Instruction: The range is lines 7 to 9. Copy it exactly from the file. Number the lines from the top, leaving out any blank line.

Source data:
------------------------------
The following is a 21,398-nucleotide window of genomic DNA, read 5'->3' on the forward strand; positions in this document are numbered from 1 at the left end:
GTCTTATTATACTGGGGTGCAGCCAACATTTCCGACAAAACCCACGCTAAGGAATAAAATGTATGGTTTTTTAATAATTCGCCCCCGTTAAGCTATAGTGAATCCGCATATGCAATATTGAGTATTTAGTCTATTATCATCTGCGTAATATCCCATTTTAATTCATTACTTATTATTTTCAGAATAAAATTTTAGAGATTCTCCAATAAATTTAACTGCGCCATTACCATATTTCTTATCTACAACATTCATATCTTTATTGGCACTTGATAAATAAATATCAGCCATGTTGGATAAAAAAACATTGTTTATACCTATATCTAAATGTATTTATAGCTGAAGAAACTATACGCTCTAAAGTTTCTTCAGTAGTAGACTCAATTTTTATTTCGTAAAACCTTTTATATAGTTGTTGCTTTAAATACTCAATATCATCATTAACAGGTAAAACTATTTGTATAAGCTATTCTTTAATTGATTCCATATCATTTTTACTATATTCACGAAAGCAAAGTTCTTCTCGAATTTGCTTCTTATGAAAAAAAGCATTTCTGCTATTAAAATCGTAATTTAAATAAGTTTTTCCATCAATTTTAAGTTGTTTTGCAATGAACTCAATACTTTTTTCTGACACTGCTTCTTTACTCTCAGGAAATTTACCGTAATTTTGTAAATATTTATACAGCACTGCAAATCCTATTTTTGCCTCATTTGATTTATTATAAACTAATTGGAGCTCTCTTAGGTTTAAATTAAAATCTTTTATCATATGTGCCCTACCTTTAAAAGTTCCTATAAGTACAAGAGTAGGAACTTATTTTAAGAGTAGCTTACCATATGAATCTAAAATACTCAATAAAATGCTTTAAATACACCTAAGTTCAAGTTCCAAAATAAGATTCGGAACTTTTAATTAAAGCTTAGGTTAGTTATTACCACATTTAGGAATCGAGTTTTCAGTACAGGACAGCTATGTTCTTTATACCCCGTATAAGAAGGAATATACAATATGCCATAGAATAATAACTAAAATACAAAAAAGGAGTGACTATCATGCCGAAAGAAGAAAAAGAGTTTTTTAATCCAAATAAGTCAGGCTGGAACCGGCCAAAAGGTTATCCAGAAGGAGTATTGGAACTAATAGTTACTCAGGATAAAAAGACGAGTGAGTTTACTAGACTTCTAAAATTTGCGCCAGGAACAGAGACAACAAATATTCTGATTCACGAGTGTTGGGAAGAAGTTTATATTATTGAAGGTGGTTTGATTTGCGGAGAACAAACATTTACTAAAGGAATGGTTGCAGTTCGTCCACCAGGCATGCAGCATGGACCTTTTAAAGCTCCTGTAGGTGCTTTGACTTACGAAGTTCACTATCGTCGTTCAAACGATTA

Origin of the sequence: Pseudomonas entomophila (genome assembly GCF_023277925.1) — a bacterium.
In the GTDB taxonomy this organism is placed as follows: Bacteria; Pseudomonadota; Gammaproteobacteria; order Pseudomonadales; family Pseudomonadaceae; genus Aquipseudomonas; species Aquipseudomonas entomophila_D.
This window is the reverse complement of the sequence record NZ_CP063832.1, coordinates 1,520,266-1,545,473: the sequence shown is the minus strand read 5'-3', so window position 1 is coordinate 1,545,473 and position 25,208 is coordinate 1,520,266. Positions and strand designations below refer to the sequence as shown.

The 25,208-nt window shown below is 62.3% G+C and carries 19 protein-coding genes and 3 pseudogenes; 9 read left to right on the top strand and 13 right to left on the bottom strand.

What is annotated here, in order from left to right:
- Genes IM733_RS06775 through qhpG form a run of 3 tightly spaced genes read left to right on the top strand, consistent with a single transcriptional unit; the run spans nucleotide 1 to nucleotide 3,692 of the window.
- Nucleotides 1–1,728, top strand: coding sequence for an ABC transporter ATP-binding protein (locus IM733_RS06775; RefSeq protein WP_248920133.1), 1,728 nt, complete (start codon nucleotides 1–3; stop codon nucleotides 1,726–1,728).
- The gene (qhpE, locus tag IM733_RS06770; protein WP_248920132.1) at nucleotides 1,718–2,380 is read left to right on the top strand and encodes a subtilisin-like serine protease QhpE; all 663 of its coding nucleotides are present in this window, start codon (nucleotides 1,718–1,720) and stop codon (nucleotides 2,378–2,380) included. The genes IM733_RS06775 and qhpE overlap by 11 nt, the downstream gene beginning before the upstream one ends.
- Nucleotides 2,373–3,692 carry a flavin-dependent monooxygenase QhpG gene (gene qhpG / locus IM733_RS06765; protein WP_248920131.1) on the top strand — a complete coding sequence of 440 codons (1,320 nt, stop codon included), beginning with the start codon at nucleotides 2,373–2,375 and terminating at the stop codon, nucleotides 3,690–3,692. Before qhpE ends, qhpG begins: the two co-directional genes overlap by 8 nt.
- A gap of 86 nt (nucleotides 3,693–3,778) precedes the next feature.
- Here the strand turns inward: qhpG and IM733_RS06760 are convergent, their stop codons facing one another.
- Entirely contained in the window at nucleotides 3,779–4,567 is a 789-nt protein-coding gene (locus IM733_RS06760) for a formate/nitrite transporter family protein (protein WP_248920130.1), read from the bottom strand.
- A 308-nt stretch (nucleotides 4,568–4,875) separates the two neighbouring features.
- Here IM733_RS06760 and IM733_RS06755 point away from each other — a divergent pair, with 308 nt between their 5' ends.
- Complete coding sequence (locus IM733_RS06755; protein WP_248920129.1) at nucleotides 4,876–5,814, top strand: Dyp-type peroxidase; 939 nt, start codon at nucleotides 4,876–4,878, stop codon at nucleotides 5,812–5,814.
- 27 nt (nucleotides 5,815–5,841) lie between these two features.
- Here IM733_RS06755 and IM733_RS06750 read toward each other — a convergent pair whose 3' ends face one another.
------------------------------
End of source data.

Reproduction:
What is annotated here, in order from left to right:
- Genes IM733_RS06775 through qhpG form a run of 3 tightly spaced genes read left to right on the top strand, consistent with a single transcriptional unit; the run spans nucleotide 1 to nucleotide 3,692 of the window.
- Nucleotides 1–1,728, top strand: coding sequence for an ABC transporter ATP-binding protein (locus IM733_RS06775; RefSeq protein WP_248920133.1), 1,728 nt, complete (start codon nucleotides 1–3; stop codon nucleotides 1,726–1,728).